Lee Clarke at Dynama, says overcoming the crewing challenges of today’s fastest growing leisure sector is all plain sailing with modern technology

At this year’s Seatrade Cruise Global Conference in Florida[i], delegates learned that the cruise industry’s order book has reached a historic high, with 48 ocean-going cruise ships to be delivered by 2019 and a total of 75 orders confirmed until 2026. It is widely predicted that demand for cruising will continue to grow and with more ships and higher demand, cruise lines are prioritising the delivery of an unparalleled guest experience through onboard amenities and new technologies.

The history of ocean liners and their transformation into today’s leisure cruise industry is an interesting one. Let’s take a whirlwind step back in time. When Cunard’s RMS Lusitania embarked on its first transatlantic voyage in September 1907, thousands of spectators gathered at Liverpool docks to watch the world’s then-largest ocean liner leave. Since that time, the industry has become hugely competitive with rival companies racing against time to make their ships the largest, fastest and most opulent.

Safety and technical innovation are also key driving forces and tragedies such as the sinking of the Titanic in 1912 paved the way to extra regulations that still apply today, including lifeboat berths for every passenger and 24-hour radio surveillance. The combination of a post-war liner building boom and the decline in transatlantic emigration passengers created a brand new tourist sector hankering after the glamour of yesteryear but with today’s mod cons. The beginning of mass jet travel in the 1960s could have rung the death knell for cruising but instead, it ushered in a new era of luxury cruising. Floating palaces complete with spas, beauty salons, pools, libraries, cinemas and freestyle dining arrived and have never really gone away.

Neither have the obstacles associated with running a cruise ship disappeared. In fact, when you consider the history of cruising, nothing much has changed. People remain at the heart of the business and the challenges faced by the industry are still very much in evidence including constant competition, the drive for speed and efficiency, safety and technological innovation. Fortunately, help is at hand in the shape of modern technology. In just the same way that satellite communications and remote marine engineering ensure round-the-clock connectivity and safe systems maintenance, the latest workforce optimization solutions maximize crew and resources to boost business success and guest satisfaction.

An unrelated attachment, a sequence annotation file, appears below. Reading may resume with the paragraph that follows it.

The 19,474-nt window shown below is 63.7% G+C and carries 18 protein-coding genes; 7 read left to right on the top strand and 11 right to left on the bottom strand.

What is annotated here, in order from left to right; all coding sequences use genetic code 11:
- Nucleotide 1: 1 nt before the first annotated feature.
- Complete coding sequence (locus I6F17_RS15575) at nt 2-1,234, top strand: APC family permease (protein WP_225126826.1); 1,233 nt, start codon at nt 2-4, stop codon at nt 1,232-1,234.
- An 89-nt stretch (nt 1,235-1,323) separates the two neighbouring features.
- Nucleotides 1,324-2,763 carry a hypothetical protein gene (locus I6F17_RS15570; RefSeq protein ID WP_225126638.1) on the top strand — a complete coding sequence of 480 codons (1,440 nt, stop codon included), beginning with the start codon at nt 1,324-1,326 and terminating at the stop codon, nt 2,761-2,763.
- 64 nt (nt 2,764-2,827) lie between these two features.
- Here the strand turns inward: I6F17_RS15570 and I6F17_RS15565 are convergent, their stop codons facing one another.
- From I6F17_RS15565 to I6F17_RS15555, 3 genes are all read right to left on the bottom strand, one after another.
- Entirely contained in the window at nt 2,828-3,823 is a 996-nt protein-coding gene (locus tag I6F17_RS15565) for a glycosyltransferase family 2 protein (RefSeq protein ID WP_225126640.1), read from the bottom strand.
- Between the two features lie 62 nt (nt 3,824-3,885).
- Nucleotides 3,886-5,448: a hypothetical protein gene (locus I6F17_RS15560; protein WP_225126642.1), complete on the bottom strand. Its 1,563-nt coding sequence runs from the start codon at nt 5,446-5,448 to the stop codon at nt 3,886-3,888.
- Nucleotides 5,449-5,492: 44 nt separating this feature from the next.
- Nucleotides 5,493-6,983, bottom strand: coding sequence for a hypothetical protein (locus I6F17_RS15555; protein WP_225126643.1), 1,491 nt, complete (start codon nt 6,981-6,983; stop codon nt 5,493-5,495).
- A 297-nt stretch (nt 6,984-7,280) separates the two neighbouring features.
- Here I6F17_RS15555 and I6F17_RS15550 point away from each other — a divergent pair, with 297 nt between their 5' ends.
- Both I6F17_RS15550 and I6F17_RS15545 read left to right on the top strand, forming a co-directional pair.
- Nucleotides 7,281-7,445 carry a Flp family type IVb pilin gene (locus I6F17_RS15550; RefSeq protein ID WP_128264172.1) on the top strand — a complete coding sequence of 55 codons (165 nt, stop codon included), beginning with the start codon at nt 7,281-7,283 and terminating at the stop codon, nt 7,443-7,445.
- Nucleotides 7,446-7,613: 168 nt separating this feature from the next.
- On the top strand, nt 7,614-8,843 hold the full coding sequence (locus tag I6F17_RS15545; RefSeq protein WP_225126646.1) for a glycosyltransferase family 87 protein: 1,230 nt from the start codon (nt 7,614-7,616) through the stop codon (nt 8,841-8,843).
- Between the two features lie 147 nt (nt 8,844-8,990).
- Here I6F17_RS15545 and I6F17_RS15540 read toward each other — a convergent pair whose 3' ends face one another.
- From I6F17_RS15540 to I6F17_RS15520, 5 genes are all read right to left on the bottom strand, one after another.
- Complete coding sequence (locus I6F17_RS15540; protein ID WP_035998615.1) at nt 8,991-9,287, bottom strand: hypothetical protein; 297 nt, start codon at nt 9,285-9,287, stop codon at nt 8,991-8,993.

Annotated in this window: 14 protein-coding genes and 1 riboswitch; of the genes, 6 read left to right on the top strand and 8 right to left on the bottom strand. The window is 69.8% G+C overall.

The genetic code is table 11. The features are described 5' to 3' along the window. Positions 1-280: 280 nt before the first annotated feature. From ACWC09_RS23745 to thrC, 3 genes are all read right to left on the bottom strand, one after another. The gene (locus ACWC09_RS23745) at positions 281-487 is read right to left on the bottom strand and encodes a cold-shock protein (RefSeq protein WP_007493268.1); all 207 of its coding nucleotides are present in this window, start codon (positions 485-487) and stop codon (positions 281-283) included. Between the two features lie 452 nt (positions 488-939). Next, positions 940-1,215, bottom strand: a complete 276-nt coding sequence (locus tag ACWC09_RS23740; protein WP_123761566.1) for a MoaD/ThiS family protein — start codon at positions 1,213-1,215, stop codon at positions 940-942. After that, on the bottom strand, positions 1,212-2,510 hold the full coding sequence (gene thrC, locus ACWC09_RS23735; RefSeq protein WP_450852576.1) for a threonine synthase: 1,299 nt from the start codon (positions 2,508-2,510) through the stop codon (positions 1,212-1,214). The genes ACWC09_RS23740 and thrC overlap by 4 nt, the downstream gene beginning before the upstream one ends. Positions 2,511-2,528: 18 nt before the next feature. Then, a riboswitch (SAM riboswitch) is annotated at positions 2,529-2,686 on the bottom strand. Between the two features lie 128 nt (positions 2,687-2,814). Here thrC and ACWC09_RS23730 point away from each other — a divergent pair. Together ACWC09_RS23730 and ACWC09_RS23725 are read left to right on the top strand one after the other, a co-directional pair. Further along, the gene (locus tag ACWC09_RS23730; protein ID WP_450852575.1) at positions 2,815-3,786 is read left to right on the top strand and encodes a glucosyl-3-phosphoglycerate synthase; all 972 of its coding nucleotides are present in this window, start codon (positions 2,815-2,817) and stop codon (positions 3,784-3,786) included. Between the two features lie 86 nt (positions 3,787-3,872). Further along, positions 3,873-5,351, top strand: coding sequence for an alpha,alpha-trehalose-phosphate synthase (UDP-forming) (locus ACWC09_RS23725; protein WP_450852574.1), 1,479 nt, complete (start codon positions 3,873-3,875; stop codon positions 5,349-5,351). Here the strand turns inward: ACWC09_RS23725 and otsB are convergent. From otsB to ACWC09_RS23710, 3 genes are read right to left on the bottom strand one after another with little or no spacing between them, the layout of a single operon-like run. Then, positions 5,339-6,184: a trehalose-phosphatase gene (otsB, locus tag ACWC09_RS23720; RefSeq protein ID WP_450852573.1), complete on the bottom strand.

Here are five ways to use modern workforce and resource optimization solutions to support and enhance:

1.People – modern integrated systems allow managers to develop an effective skills matrix to give a complete picture of all crew documentation such as certificates, medicals, passports and visas and training competencies. This aids the development of efficient schedules and guarantees the most appropriately skilled and available crew members are in the right place at the right time. Maximizing the talents of individual crew members also boosts morale and aids staff retention in an industry where skilled people are at a premium.

2.Competition – keep one step ahead of the competition by using the latest technology to highlight potential current and future crewing critical issues and allow proactive remedial action to be taken. A longer planning horizon leads to better crew scheduling and performance, and ultimately improves the overall guest experience.

3.Speed and efficiency – automation and centrally stored crew information removes duplicate effort, reduces administration, plus time and staff costs to increase margins and overall profitability. Adding new vessels to the fleet is made easier because each existing vessel and its headcount can be used as a template for the next new build, to speed up the planning and scheduling process.

4.Safety – immediate access to critical data facilitates the ability to manage a multi-skilled and often geographically dispersed workforce over time, rank and experience, vessel familiarity, training requirements and licenses held. This clear visibility of crew compliance helps safety staff meet stringent International Maritime Organisation (IMO) regulations and ensure the safety of the passengers and crew on board while minimising the risk of financial penalties through non-compliance of safety legislation.

5.Innovation – an organization’s chosen technology partner should be just that, a partner working closely to develop new products that overcome real-life problems. The technology should be innovative, highly scalable and future-proof. It should be capable of analysing current resource competencies and model for future requirements using timeline management capabilities to forecast demand, whether for one cruise ship or an entire fleet.

In a growing and innovative cruise industry, it makes sense to use the right technology to help make the most of crew talents and resources, enhance onboard safety, drive continual innovation and aid compliance. By deploying a solution that addresses the five key hurdles above the reward will be happier staff, a healthier bottom line, new customers and improved guest satisfaction ratings.
Lee Clarke is Regional Director – Northern Hemisphere at Dynama www.dynama.global


About Dynama
Dynama, an Allocate Software company, builds on 25 years’ heritage and is a leading provider of maritime and defence workforce deployment software. Headquartered in London, Dynama has a fully fledged new office in Canberra (Australia) with sales and support in the USA.
Its flagship product, Dynama OneView, is designed to underpin complex workforce optimization in safety critical and highly skilled environments, delivering both safe staffing and productivity savings.

For more information, visit www.dynama.global

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